CL with the Pope: No to the war in UkraineThe statement released by the movement regarding the conflict. "We are with all those who are working to stop the horror of this war. But how fragile is the desire for peace if it does not become a task, a daily responsibility."
We are with the Pope and with all those who are doing their best to stop the horror of this war. We are with the Pope, who defends and proclaims peace. But how fragile is the desire for peace if this desire does not become a task, a daily responsibility, to build experiences that ensure education, work, charity, and justice for our people, and every peoples.
Much has been said and much will be said about the causes and possible short and long term effects of this senseless invasion of Ukraine by the Russian army. As Christians, our gaze is first and foremost fixed on the human: men, women, children, the elderly, the sick and dependent, who are suddenly threatened by the nightmare of bombings, a lack of food and basic necessities, the loss of loved ones, and who are forced to flee their homes, abandoning everything to the unknown. Will they find someone who wants to take them in?
We cannot think of standing by and watching events unfold, waiting for them to pass; and this is not only because this time the conflict goes to the heart of Europe, but because we will suffer the consequences of this tragic war for a long time. Aeschylus already observed that the first victim of every war is the truth. Lies feed hatred, create enmity, open deep scars between Christians who are brothers and sisters in the faith who fight each other without knowing why.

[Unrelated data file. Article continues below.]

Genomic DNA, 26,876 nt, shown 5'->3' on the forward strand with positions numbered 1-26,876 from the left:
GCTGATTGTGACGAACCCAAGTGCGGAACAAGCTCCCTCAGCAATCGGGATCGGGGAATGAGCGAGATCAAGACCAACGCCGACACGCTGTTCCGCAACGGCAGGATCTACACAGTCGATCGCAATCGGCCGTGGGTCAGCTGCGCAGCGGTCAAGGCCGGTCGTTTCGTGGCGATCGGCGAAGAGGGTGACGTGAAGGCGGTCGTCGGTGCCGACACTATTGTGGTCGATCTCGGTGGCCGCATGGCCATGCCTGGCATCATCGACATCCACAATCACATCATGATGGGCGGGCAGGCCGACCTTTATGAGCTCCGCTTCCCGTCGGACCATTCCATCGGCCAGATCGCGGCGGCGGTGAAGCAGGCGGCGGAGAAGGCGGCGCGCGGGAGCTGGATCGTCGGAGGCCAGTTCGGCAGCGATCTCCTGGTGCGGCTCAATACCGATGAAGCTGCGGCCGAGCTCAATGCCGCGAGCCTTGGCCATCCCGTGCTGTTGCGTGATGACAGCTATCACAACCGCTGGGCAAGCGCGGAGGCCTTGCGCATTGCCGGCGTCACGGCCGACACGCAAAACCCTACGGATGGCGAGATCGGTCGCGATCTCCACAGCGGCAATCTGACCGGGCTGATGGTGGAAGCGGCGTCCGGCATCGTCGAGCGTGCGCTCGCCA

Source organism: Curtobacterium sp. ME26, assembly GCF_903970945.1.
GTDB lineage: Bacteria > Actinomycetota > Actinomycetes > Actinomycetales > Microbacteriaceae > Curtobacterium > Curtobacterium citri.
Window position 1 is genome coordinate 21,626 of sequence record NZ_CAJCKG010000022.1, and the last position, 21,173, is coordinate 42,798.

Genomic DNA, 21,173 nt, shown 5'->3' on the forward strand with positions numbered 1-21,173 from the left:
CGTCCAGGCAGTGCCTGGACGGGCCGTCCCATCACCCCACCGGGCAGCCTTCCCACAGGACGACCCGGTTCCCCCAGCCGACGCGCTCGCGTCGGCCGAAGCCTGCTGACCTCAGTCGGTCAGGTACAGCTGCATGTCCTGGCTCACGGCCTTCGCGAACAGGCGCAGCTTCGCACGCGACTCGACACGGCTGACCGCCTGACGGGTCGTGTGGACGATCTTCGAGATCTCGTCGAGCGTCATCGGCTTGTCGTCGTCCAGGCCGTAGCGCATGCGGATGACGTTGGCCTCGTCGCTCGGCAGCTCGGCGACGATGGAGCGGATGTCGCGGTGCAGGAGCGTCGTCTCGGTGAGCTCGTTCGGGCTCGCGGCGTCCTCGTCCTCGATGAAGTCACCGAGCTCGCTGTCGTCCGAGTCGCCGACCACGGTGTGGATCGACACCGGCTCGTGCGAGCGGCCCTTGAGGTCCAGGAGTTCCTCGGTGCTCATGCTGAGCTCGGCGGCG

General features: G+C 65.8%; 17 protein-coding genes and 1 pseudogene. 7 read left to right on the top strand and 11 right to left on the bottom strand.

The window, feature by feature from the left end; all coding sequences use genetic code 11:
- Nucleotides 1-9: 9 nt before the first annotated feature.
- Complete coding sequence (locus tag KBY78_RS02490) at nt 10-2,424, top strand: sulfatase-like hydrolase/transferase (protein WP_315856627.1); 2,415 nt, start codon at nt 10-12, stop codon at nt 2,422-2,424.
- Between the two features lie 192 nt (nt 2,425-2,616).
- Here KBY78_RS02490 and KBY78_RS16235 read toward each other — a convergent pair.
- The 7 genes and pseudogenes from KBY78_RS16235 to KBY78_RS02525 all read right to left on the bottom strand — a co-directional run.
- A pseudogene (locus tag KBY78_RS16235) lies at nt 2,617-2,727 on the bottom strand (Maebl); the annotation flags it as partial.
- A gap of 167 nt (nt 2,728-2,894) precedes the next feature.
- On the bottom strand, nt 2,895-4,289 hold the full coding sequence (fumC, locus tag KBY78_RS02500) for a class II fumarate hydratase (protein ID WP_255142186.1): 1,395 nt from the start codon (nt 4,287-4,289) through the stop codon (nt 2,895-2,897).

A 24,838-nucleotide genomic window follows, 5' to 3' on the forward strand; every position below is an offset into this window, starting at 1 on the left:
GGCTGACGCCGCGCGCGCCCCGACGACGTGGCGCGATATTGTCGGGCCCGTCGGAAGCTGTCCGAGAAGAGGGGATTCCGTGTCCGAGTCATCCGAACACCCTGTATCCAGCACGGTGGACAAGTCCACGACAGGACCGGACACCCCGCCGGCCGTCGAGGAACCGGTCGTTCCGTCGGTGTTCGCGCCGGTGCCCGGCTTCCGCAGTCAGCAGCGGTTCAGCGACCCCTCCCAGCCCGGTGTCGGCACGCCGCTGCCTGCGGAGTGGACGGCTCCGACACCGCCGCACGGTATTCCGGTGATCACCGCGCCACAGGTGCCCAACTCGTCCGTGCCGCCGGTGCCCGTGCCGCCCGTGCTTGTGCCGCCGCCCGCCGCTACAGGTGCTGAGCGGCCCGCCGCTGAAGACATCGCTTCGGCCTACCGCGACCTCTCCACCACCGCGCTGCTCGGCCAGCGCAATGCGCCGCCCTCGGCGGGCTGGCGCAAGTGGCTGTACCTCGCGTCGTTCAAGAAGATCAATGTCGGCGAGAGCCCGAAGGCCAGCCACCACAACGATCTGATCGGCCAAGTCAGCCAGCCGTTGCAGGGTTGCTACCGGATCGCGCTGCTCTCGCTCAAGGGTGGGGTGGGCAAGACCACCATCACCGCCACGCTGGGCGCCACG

We recognize that the words of Pope Francis in Fratelli tutti are very true at this time: “Every war leaves our world worse than it was before. War is a failure of politics and of humanity, a shameful capitulation, a stinging defeat before the forces of evil. Let us not remain mired in theoretical discussions, but touch the wounded flesh of the victims. Let us look once more at all those civilians whose killing was considered 'collateral damage'. […] Let us hear the true stories of these victims of violence, look at reality through their eyes, and listen with an open heart to the stories they tell. In this way, we will be able to grasp the abyss of evil at the heart of war."
In this hour of anguish and torment, of uncertainty for the fate of our Ukrainian brothers and sisters, adhering to the Day of Fasting appealed for by the Pope to the whole Church next Ash Wednesday (March 2, 2022), we invoke the intervention of the Holy Spirit through the intercession of the Virgin Mary, the only "living fountain" of hope.#forpeace
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